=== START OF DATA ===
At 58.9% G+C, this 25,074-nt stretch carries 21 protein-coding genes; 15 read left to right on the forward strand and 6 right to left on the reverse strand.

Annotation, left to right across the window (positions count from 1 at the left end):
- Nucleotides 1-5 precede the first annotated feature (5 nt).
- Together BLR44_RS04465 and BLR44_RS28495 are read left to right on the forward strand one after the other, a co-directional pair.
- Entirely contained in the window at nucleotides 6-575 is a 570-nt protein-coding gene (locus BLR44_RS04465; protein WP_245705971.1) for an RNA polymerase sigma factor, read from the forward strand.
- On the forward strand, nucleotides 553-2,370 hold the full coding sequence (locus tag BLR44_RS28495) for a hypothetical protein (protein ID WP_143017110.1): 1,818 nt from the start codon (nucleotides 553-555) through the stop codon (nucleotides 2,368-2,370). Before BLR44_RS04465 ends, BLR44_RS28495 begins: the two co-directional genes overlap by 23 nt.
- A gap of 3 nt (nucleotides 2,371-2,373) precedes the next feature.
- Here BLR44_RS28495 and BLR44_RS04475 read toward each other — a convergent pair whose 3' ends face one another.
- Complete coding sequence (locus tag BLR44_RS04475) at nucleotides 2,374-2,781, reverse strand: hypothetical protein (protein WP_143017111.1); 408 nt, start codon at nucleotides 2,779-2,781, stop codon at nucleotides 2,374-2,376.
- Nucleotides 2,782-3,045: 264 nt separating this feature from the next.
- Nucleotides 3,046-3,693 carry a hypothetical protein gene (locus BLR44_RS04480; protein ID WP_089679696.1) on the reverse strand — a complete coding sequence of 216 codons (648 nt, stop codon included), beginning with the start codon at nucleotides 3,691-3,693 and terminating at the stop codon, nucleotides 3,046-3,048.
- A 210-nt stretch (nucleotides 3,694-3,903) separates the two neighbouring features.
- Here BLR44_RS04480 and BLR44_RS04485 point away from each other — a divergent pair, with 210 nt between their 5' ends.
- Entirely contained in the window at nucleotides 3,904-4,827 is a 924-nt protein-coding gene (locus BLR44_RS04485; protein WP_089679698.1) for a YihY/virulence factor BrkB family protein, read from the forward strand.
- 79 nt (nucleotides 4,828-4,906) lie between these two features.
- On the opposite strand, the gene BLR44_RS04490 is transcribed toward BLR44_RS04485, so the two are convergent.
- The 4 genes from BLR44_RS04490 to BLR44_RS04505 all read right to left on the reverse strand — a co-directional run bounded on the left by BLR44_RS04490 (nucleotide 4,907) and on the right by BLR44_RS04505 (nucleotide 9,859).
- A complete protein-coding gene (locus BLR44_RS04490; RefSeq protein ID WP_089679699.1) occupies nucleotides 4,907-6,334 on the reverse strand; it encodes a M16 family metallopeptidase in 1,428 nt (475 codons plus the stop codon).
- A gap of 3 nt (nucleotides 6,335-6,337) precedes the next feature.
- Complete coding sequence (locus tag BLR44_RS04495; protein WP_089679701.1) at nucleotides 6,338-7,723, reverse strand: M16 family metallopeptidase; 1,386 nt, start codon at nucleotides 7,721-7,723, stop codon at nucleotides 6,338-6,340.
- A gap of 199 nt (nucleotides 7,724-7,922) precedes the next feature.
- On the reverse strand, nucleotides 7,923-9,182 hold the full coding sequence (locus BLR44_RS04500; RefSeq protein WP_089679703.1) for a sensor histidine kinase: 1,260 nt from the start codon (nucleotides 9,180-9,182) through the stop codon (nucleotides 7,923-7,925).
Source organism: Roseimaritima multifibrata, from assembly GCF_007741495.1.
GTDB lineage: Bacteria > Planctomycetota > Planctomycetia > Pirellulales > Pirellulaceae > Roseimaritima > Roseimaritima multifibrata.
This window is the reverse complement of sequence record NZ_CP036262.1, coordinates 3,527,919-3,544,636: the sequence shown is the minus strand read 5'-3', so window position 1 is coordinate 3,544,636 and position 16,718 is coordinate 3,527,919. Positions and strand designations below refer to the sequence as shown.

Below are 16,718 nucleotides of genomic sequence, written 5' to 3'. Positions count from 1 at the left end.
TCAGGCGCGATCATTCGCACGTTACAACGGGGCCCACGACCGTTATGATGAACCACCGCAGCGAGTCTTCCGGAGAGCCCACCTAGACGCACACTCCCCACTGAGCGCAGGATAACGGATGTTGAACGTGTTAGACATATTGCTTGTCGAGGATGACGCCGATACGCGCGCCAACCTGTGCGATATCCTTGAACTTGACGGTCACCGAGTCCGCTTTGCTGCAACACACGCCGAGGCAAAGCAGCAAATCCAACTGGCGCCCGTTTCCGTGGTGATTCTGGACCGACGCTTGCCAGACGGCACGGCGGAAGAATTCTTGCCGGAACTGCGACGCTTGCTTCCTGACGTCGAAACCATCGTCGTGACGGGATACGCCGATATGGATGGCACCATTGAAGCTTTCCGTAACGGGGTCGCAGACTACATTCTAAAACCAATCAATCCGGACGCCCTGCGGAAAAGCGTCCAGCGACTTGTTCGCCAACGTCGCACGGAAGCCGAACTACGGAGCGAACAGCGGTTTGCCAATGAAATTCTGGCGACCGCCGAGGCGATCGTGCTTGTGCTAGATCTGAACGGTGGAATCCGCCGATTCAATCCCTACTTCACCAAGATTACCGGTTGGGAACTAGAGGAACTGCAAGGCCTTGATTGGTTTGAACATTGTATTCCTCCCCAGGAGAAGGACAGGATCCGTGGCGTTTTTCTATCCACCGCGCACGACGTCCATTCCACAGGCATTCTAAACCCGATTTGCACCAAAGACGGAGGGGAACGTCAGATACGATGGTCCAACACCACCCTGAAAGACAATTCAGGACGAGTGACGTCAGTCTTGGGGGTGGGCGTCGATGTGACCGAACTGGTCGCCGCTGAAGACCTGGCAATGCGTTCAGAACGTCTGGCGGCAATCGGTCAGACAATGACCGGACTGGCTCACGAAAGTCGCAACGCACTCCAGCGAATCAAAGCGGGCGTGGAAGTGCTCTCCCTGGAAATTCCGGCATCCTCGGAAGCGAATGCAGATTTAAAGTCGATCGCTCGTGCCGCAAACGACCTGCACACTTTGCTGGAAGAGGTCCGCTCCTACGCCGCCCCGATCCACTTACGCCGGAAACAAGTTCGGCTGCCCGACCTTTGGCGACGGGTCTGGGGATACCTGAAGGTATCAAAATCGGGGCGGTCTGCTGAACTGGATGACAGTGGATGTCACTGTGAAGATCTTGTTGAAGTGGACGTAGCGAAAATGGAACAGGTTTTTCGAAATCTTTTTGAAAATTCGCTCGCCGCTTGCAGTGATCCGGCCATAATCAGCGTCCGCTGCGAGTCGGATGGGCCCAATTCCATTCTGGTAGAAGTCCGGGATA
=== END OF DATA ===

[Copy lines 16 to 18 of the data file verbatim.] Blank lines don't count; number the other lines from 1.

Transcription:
- On the opposite strand, the gene BLR44_RS04490 is transcribed toward BLR44_RS04485, so the two are convergent.
- The 4 genes from BLR44_RS04490 to BLR44_RS04505 all read right to left on the reverse strand — a co-directional run bounded on the left by BLR44_RS04490 (nucleotide 4,907) and on the right by BLR44_RS04505 (nucleotide 9,859).
- A complete protein-coding gene (locus BLR44_RS04490; RefSeq protein ID WP_089679699.1) occupies nucleotides 4,907-6,334 on the reverse strand; it encodes a M16 family metallopeptidase in 1,428 nt (475 codons plus the stop codon).